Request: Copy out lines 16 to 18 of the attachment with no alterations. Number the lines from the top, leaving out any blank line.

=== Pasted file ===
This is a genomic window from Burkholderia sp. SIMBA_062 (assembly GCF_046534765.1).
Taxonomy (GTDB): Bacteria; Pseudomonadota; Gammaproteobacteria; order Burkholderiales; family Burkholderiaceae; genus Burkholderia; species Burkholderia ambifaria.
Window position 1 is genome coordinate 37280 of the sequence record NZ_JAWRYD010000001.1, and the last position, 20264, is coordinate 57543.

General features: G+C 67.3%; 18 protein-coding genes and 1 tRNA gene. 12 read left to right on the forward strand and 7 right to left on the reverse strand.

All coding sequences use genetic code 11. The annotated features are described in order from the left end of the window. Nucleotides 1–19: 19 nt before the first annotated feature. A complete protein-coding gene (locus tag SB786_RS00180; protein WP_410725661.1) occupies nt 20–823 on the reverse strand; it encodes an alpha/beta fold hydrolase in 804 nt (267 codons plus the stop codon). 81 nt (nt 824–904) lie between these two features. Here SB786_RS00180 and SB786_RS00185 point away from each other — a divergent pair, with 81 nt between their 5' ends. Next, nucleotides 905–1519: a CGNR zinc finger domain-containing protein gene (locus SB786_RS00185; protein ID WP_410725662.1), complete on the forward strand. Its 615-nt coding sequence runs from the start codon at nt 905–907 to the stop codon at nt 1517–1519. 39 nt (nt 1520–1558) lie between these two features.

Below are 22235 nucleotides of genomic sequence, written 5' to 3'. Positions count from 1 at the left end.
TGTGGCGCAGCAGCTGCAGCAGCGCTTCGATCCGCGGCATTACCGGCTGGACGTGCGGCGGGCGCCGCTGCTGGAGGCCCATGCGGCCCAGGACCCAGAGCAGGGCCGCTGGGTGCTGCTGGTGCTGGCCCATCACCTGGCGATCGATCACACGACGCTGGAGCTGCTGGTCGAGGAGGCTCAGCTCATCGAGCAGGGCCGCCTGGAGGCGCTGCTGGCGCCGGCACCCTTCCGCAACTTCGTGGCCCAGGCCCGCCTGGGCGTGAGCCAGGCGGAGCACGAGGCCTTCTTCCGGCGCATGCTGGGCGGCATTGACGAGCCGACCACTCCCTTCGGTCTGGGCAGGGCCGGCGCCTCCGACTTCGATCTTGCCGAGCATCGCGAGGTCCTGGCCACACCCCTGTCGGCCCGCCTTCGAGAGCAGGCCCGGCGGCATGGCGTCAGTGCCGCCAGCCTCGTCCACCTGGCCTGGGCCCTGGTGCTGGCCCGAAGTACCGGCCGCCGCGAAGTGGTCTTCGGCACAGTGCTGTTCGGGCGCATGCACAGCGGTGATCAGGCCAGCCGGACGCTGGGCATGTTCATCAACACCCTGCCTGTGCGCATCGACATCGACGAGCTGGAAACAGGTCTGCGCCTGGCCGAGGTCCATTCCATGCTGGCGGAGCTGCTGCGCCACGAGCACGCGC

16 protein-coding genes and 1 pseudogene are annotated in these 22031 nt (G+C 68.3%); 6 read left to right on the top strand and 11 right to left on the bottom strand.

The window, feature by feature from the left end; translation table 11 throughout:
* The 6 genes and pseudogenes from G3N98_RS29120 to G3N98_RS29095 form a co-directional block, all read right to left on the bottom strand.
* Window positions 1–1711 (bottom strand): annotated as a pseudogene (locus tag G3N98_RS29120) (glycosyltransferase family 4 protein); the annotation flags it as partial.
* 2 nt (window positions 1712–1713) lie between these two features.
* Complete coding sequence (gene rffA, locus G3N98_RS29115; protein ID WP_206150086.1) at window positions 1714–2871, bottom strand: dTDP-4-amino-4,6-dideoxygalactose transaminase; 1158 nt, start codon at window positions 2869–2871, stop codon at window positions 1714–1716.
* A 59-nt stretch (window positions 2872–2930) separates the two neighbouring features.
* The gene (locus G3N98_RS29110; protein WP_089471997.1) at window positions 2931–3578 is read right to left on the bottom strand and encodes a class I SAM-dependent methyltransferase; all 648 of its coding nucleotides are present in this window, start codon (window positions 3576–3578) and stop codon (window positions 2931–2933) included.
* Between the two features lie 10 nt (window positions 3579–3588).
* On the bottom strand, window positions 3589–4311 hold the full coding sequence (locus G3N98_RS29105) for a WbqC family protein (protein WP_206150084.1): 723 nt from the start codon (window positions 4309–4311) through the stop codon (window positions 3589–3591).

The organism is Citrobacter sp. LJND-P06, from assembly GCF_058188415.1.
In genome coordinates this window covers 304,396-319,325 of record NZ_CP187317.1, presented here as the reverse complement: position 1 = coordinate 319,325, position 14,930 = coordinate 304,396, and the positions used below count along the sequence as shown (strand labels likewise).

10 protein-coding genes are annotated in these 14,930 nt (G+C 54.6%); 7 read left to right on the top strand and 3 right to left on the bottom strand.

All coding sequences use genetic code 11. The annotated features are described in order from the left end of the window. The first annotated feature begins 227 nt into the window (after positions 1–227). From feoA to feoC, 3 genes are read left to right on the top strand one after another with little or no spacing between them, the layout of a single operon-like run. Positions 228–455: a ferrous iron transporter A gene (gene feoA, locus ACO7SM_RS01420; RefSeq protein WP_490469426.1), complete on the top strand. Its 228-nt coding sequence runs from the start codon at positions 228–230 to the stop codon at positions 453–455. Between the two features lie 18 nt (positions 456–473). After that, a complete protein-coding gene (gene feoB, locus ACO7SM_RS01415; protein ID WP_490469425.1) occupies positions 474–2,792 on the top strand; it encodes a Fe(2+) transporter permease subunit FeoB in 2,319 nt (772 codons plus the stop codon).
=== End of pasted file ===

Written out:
* Between the two features lie 10 nt (window positions 3579–3588).
* On the bottom strand, window positions 3589–4311 hold the full coding sequence (locus G3N98_RS29105) for a WbqC family protein (protein WP_206150084.1): 723 nt from the start codon (window positions 4309–4311) through the stop codon (window positions 3589–3591).

The organism is Citrobacter sp. LJND-P06, from assembly GCF_058188415.1.